Hardly any knitting project can do without it - the decreases! Stitches need to be cast off and decreased for armholes, necklines and sometimes also for waists. You can decrease directly in a row, or you can also decrease at certain side edges. Depending on what shape you want to give, the exact place of a decrease can be very important. Here in this blog we would like to explain the different types of decrease in knitting and present different forms of decrease in more detail.
Decrease on the right side
If the decreases are to be made on a right side and this becomes narrower, you decrease stitches right at the beginning of the right side row. To do this, first knit an edge stitch on the right. Slip the following stitch onto the right needle without knitting. Knit the next stitch. Then stitch into the slipped stitch. Pass the slipped stitch over the knitted stitch. Pull the left needle out of the slipped stitch. Continue working the rest of the right side and the left side in the basic pattern. And repeat this until you have reached the desired number of decreases.
Decrease left side
If a piece of knitting is to be narrower on a left side, you have to decrease stitches at the end of each row from the right side. To do this, at the end of a row from the right side, knit together the last two stitches before the edge stitch. From the front, the right needle goes first into the second to last, then into the third to last stitch on the left needle. The thread is pulled through both stitches with the right knitting needle. This creates only one new stitch on the right needle. Knit the edge stitch. Continue working the back row in the basic pattern.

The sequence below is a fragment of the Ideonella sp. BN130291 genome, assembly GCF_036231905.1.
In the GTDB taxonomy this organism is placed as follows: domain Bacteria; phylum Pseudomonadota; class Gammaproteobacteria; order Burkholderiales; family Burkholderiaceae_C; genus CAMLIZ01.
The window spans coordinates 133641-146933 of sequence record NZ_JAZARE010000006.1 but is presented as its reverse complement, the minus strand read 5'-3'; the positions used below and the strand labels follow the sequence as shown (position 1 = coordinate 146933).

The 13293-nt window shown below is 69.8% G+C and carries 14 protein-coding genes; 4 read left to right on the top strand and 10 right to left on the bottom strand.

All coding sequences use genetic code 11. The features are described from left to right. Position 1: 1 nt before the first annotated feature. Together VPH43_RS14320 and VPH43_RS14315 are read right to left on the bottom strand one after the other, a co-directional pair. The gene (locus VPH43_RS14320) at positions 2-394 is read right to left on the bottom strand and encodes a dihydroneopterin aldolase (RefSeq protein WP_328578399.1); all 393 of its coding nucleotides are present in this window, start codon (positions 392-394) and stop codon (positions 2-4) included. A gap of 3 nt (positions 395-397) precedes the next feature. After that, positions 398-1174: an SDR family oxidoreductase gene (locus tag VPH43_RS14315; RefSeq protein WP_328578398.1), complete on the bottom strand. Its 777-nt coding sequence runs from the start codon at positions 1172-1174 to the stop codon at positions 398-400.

For armholes - decrease stitches on both sides
From a certain height, stitches are cast off to form the armholes. Depending on the individual part, this is only done on one side, like the front parts of a jacket. But mostly on both sides, such as the back and front parts of sweaters. In many knitting patterns, the term "both sides" is used very often. For this, the stitches on the right side are cast off in a row from the right side. After binding off, you can simply continue knitting and then finish the row normally.
If the stitches on the left side were already cast off in the right side, the back row could not be knitted without having to start the thread again. But then, right at the beginning of the back row, the stitches on the left side are cast off, which are now on the side of the knitted piece because the back is facing.
For necklines - decrease the middle stitches
To start the neckline bind off the middle stitches and finish the right and left sections separately, decreasing more stitches on the neckline side. Depending on how many stitches are bound off in the middle and the distance between the further neckline decreases, the neckline will be pointed, i.e. V-shaped, or wider and rounder.
So that the neckline is really in the middle, you have to make sure that there are always two stitches involved when binding off - one that is knitted and the one knitted before, which is pulled over. That's why you have to work one stitch offset so that everything is correct in the end.